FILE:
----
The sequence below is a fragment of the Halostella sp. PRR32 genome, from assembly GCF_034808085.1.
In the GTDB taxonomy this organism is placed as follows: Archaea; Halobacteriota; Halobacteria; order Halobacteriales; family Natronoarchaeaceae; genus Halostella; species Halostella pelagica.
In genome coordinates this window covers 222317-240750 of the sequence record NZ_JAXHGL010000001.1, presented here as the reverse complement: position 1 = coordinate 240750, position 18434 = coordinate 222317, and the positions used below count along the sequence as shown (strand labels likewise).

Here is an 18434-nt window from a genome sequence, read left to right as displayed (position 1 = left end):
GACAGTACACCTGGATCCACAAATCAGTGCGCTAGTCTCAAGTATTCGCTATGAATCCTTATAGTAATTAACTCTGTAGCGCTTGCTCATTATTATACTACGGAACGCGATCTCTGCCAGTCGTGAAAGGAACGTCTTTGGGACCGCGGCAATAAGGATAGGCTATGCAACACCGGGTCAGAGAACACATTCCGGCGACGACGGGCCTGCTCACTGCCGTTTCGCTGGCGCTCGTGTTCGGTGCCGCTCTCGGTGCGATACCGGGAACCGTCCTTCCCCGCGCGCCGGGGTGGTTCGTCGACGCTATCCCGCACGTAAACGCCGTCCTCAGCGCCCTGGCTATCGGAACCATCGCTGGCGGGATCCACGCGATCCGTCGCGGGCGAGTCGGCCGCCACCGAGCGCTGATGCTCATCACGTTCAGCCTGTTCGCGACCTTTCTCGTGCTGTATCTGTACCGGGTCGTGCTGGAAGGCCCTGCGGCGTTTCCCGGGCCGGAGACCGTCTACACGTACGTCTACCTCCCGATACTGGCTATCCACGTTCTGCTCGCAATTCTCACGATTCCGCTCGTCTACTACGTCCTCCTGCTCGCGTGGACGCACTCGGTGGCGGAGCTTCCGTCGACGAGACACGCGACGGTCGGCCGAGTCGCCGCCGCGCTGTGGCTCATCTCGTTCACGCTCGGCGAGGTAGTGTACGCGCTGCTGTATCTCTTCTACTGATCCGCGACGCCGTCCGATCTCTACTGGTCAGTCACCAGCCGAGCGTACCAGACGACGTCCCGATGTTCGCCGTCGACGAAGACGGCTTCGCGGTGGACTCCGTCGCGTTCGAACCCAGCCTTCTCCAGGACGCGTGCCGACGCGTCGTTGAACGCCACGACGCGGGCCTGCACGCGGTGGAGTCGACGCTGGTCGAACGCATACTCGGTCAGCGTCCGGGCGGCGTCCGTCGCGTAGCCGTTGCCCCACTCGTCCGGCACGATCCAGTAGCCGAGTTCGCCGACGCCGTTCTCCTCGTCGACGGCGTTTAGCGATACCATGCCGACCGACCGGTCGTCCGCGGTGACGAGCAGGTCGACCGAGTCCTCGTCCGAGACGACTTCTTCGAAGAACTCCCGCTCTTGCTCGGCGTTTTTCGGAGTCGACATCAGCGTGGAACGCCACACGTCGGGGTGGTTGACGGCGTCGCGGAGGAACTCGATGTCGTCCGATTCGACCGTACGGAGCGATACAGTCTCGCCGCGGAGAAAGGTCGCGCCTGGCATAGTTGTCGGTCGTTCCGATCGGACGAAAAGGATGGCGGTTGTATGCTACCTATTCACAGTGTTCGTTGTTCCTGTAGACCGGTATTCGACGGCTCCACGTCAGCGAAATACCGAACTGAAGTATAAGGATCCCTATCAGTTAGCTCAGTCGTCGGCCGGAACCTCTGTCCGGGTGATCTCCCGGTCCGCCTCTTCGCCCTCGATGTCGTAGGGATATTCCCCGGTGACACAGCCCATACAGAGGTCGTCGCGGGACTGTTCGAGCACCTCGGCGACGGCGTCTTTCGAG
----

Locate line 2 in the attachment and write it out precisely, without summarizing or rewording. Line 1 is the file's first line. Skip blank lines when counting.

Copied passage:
In the GTDB taxonomy this organism is placed as follows: Archaea; Halobacteriota; Halobacteria; order Halobacteriales; family Natronoarchaeaceae; genus Halostella; species Halostella pelagica.